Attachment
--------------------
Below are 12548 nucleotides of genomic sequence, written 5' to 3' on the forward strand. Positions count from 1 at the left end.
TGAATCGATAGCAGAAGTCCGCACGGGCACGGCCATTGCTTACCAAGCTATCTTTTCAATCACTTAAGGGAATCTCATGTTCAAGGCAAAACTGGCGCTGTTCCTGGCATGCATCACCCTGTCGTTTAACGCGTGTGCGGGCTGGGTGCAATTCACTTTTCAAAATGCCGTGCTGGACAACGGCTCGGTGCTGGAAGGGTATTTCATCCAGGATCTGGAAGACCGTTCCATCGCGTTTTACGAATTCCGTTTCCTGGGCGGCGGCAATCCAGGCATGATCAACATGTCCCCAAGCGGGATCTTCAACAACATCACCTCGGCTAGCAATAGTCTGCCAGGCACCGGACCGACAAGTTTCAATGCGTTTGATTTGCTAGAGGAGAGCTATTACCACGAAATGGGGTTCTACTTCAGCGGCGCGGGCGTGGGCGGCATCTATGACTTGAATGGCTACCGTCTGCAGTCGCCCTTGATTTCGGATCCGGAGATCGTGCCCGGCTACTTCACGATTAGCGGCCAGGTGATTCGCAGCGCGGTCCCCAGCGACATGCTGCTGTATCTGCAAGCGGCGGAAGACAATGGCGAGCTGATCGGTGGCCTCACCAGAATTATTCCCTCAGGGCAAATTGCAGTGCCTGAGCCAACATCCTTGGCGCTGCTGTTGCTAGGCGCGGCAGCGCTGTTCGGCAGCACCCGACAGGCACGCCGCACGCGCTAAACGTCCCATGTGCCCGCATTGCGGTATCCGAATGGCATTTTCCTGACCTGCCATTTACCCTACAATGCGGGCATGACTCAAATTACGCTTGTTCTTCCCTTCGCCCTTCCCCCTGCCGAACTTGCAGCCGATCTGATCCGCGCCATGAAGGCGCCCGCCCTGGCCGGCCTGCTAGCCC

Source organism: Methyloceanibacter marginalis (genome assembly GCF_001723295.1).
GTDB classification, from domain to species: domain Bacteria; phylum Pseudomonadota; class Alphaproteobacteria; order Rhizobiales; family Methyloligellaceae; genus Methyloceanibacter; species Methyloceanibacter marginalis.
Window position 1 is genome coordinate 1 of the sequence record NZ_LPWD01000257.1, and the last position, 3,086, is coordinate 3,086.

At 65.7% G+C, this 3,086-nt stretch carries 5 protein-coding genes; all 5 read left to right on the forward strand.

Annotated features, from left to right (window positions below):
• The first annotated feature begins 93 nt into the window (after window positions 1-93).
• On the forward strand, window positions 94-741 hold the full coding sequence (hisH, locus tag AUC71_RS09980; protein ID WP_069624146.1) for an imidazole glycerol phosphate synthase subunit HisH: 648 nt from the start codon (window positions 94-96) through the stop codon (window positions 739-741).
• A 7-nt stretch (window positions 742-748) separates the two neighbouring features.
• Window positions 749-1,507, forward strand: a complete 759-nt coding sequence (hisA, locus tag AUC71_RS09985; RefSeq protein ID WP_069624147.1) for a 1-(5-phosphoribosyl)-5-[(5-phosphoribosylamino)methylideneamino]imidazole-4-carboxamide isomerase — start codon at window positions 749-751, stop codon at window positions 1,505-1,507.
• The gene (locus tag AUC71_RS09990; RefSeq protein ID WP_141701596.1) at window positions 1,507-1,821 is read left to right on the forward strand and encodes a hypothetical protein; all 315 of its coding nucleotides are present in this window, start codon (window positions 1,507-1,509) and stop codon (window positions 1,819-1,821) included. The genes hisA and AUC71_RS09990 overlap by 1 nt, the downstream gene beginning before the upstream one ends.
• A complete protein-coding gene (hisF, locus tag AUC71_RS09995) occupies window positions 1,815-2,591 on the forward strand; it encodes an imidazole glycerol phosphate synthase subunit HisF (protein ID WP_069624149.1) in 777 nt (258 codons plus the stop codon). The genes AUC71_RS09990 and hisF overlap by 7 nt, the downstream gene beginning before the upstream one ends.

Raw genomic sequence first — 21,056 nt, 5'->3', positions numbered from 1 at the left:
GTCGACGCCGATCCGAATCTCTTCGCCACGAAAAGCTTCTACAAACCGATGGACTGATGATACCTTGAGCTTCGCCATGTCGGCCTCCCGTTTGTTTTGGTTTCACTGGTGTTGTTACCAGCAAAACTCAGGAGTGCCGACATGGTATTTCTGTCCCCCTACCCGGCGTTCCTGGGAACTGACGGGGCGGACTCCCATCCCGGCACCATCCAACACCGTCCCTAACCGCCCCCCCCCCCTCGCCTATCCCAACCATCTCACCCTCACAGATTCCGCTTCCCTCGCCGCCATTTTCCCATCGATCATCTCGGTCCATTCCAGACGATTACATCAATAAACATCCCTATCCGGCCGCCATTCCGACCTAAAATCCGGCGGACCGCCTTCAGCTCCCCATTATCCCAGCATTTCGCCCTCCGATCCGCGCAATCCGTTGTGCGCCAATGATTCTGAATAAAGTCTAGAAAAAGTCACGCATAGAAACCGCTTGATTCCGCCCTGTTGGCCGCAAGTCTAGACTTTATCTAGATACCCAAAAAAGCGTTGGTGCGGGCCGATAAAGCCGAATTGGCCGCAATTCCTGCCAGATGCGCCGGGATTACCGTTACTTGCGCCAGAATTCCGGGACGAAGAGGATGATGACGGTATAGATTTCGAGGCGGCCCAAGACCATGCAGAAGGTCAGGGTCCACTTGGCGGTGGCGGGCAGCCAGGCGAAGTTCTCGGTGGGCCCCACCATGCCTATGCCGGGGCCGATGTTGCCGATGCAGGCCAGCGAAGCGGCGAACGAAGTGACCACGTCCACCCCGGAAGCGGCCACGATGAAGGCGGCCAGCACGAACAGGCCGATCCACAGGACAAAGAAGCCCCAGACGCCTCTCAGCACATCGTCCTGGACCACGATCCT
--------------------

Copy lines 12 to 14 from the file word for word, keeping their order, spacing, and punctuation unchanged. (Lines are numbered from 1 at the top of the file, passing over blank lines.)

• The gene (locus tag AUC71_RS09990; RefSeq protein ID WP_141701596.1) at window positions 1,507-1,821 is read left to right on the forward strand and encodes a hypothetical protein; all 315 of its coding nucleotides are present in this window, start codon (window positions 1,507-1,509) and stop codon (window positions 1,819-1,821) included. The genes hisA and AUC71_RS09990 overlap by 1 nt, the downstream gene beginning before the upstream one ends.
• A complete protein-coding gene (hisF, locus tag AUC71_RS09995) occupies window positions 1,815-2,591 on the forward strand; it encodes an imidazole glycerol phosphate synthase subunit HisF (protein ID WP_069624149.1) in 777 nt (258 codons plus the stop codon). The genes AUC71_RS09990 and hisF overlap by 7 nt, the downstream gene beginning before the upstream one ends.

Raw genomic sequence first — 21,056 nt, 5'->3', positions numbered from 1 at the left: